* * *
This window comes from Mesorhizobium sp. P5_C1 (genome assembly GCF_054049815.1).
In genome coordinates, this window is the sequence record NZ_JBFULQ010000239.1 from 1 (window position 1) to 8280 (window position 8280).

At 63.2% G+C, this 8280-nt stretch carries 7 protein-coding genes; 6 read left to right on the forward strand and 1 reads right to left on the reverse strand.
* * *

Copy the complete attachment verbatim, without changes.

This window comes from Mesorhizobium sp. P5_C1 (genome assembly GCF_054049815.1).
In genome coordinates, this window is the sequence record NZ_JBFULQ010000239.1 from 1 (window position 1) to 8280 (window position 8280).

At 63.2% G+C, this 8280-nt stretch carries 7 protein-coding genes; 6 read left to right on the forward strand and 1 reads right to left on the reverse strand.